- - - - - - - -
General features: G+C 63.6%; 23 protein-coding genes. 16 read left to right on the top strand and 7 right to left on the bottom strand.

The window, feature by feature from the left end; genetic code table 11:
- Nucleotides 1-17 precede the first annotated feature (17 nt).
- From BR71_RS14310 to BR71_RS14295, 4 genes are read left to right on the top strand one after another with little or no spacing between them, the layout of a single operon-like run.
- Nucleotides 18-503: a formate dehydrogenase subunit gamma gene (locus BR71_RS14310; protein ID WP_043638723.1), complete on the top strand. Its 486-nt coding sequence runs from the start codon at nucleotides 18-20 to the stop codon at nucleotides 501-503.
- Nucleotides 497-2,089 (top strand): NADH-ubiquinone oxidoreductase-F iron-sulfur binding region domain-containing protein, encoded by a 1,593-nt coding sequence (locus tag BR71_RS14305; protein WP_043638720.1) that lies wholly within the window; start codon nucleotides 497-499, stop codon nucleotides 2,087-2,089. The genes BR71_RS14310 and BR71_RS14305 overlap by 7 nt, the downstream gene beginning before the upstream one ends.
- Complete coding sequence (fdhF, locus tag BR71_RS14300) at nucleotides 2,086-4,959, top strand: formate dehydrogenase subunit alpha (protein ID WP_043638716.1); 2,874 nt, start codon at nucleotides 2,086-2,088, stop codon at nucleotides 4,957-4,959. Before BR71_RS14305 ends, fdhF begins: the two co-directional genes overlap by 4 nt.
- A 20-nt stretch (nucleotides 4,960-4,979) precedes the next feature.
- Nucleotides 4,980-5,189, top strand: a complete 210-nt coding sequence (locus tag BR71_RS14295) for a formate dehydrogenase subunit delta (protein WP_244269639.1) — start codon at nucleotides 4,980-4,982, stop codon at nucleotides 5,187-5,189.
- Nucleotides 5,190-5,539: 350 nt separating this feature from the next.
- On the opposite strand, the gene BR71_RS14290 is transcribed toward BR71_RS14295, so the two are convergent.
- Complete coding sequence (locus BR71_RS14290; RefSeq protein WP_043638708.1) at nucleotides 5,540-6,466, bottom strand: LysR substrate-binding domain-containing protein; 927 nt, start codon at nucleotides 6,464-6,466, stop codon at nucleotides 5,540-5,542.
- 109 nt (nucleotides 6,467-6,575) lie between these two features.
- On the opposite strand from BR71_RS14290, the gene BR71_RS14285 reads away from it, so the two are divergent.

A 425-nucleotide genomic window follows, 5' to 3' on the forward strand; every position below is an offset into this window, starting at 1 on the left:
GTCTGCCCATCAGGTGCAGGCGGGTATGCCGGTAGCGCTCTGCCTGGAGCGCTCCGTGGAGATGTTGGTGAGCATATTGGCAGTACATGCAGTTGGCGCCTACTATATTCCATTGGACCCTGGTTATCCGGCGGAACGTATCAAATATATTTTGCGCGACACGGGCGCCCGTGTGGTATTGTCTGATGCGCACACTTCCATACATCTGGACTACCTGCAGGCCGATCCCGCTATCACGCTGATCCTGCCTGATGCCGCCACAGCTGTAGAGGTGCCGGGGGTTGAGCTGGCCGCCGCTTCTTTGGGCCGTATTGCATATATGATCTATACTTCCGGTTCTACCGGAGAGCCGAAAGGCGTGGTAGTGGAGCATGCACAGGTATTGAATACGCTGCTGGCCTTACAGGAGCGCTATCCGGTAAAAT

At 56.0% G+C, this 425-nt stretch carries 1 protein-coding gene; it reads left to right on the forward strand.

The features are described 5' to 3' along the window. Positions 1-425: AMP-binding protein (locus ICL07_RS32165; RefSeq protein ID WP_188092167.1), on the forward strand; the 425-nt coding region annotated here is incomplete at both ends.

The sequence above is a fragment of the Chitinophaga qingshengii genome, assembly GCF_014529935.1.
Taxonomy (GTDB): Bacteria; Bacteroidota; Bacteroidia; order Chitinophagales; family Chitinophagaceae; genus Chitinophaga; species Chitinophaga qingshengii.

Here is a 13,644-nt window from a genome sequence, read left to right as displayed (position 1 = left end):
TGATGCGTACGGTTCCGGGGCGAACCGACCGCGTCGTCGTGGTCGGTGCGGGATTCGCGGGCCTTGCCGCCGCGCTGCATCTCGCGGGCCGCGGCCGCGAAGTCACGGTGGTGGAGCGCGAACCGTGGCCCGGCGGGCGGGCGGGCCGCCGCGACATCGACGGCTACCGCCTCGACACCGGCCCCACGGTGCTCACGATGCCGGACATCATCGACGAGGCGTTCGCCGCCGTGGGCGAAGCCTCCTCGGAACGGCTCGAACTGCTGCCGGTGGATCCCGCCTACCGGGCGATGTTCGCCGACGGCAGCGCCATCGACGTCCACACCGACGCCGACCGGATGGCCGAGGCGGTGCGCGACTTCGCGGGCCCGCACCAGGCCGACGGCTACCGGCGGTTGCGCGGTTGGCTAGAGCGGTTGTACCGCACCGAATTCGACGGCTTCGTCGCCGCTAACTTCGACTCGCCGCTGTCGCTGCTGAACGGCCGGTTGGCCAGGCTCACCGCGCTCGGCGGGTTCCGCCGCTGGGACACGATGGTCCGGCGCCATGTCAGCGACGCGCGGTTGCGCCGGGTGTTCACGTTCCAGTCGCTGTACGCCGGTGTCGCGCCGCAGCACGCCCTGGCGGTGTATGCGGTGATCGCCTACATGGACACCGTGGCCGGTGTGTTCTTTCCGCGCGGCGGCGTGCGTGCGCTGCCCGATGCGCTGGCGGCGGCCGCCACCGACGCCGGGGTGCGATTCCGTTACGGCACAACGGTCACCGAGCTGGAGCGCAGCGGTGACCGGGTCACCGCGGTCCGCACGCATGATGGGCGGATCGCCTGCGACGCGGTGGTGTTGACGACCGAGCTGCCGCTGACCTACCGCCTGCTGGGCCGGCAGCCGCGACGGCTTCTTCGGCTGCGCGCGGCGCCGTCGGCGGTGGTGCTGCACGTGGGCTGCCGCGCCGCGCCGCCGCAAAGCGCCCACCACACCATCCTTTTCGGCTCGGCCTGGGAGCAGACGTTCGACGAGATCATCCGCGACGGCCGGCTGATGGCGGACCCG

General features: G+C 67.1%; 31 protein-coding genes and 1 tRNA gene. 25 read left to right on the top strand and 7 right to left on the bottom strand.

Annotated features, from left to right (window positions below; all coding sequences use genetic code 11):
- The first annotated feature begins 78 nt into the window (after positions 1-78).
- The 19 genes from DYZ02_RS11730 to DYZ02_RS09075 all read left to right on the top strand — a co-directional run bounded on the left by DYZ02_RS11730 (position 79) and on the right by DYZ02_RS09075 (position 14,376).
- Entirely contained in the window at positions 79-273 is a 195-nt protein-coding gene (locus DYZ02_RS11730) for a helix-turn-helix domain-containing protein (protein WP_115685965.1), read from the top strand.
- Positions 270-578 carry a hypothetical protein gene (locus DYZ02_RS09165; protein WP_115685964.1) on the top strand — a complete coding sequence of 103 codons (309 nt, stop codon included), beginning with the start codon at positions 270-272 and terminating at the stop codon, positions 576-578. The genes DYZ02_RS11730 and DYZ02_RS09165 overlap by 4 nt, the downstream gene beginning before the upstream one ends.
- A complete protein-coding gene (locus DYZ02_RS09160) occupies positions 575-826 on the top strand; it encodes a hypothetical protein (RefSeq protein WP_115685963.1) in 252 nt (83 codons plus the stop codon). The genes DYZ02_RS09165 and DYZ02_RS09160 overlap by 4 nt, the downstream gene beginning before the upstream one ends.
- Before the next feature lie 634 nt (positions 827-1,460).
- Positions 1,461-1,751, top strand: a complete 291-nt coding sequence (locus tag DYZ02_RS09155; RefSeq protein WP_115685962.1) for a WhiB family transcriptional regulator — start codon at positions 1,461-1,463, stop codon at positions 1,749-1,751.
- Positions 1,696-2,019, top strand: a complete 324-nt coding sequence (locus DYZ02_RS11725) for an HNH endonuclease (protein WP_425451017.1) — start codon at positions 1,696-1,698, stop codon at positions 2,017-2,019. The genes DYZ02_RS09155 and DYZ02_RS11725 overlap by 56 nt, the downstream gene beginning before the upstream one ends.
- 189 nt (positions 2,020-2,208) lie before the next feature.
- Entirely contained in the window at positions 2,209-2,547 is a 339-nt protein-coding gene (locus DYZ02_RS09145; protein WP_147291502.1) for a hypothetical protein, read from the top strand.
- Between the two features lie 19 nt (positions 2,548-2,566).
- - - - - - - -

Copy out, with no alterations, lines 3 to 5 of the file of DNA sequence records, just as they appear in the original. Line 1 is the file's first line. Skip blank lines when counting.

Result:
- Nucleotides 1-17 precede the first annotated feature (17 nt).
- From BR71_RS14310 to BR71_RS14295, 4 genes are read left to right on the top strand one after another with little or no spacing between them, the layout of a single operon-like run.
- Nucleotides 18-503: a formate dehydrogenase subunit gamma gene (locus BR71_RS14310; protein ID WP_043638723.1), complete on the top strand. Its 486-nt coding sequence runs from the start codon at nucleotides 18-20 to the stop codon at nucleotides 501-503.